Moreover, social connection has even been proven to be a predictor of longevity. According to a longitudinal study of individuals from 1938 to the present day, those who reported the most satisfaction in relationships at age 50 were the healthiest (and most likely to be living) at age 80. The study posits that secure relationships protect the brains of elderly individuals from decline and that the stress of isolation can contribute to early memory decline. Another related study found that social isolation was a more important risk factor for death than inactivity and obesity.
In addition to serving as a strong predictor of emotional well-being, social attachment and connection are important ingredients to another central task for the human mind: forging a sense of self.
Our big, fat, social brains take stock of who we are based largely on how others react to us. Descriptive words like “timid” and “bossy” and “vivacious” and “grouchy” lack meaning outside of the social context and interactions which shape those terms. Similarly, the student who receives an 85% on an exam has limited information about how to feel about their score outside of the context of his peers’ reactions and feelings and outside of the context of societal expectations placed on students.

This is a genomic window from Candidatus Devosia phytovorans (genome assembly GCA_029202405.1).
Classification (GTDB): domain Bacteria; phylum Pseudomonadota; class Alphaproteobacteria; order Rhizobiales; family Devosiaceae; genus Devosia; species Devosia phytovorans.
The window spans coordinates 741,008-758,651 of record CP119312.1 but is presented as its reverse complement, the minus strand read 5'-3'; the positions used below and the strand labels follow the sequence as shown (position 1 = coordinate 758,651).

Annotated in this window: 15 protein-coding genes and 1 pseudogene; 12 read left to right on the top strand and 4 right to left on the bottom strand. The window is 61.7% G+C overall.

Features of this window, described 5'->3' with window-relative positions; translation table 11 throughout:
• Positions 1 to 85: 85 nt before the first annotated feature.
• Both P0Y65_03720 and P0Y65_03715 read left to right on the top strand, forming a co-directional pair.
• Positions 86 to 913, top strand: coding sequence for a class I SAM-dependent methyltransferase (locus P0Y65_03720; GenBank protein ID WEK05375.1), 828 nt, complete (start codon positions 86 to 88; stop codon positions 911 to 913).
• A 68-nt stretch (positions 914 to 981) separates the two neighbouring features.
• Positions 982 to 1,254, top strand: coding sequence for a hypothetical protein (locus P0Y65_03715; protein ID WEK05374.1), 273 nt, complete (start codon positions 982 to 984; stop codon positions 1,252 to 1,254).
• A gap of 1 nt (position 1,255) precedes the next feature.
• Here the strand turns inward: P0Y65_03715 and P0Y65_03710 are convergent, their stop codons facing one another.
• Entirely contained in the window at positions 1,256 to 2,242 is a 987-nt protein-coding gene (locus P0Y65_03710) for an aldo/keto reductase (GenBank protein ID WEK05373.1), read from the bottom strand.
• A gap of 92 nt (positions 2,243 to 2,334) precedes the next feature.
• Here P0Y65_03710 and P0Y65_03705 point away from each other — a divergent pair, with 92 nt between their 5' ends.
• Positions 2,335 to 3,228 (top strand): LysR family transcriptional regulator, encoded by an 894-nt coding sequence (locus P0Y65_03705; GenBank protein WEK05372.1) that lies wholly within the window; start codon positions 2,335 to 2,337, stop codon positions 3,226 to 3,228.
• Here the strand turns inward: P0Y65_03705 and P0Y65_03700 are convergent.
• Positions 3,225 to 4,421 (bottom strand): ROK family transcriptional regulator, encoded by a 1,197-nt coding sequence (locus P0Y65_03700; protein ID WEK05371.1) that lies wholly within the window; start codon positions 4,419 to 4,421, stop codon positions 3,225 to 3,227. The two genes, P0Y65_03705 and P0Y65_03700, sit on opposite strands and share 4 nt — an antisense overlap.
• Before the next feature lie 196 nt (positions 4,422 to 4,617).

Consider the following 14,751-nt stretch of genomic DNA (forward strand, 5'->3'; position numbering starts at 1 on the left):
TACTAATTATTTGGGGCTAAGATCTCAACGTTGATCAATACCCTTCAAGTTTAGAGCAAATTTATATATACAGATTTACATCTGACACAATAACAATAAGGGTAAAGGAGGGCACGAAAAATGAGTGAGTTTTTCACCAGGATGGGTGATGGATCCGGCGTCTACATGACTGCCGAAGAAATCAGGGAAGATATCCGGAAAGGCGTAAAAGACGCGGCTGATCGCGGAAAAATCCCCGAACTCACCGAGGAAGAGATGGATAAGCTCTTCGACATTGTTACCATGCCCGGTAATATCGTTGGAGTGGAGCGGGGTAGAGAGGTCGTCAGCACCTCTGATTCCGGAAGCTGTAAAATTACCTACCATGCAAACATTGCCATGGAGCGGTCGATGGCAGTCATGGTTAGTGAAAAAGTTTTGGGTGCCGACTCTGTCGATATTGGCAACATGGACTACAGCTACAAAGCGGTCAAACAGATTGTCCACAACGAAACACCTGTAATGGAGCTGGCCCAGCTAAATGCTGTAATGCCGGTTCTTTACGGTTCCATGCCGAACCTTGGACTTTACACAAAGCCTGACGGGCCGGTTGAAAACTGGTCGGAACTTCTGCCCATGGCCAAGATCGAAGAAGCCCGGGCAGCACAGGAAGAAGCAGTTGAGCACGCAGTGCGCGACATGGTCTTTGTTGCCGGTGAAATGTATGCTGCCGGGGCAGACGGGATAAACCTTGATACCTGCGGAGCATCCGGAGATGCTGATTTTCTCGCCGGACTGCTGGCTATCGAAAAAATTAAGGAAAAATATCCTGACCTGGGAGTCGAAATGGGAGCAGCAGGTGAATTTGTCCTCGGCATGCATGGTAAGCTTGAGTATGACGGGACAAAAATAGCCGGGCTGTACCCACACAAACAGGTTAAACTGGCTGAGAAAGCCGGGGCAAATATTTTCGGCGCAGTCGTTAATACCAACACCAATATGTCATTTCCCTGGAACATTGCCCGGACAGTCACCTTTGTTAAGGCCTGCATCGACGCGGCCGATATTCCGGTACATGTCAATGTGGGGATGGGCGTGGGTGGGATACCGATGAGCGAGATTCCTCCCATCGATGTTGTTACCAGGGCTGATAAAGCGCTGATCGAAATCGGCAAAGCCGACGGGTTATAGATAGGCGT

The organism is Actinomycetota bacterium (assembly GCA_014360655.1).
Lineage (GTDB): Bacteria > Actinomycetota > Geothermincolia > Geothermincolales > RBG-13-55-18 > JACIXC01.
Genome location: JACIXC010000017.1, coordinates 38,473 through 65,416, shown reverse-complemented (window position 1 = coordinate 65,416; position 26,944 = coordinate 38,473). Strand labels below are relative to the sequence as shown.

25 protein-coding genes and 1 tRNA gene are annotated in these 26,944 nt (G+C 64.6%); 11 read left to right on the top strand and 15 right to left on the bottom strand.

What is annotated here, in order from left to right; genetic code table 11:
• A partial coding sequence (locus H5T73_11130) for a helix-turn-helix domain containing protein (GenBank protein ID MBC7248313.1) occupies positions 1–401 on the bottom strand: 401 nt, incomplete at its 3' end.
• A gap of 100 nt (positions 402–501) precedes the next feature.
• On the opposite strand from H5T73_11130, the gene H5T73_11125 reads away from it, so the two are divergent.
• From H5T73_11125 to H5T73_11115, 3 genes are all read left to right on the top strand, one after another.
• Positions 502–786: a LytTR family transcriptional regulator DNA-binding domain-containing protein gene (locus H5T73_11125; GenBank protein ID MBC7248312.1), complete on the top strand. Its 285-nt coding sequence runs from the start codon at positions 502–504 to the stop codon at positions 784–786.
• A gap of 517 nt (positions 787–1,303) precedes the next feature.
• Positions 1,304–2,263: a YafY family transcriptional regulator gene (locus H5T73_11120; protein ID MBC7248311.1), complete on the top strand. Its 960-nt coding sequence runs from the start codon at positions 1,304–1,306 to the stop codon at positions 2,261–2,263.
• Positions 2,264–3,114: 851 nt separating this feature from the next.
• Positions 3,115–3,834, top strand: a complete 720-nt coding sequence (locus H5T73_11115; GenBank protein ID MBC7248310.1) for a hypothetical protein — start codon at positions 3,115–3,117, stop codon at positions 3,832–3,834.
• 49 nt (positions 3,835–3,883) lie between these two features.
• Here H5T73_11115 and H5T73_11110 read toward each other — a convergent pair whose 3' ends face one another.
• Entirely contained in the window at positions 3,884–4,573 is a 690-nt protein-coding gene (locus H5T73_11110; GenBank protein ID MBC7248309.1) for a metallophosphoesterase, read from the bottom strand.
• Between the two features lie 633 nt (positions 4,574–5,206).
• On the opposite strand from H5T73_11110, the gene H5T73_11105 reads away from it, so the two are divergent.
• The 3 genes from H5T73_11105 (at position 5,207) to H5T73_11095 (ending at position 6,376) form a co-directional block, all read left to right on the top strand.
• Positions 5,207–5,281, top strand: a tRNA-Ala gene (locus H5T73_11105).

Moreover, the feelings we hold about ourselves as individuals are shaped in large part by the feelings we learned others held of us early in life. In his book Wired for Love, author and psychologist Stan Tatkin states:
“Human beings don’t start by thinking anything about themselves, good or bad. We learn to love ourselves precisely because we have experienced being loved by someone. We learn to take care of ourselves because somebody has taken care of us.”
In short, we know ourselves because others know us. We spend our lives defining and redefining ourselves in concordance with (or in reaction to) our experiences (or lack thereof) with other people.
However, Americans today are finding it more and more difficult to sustain friendship and connection, despite the evidence pinning it as an important element of mental health and wellness. According to a study by researchers at UC San Diego, 3 out of every 4 Americans experience moderate to high levels of loneliness.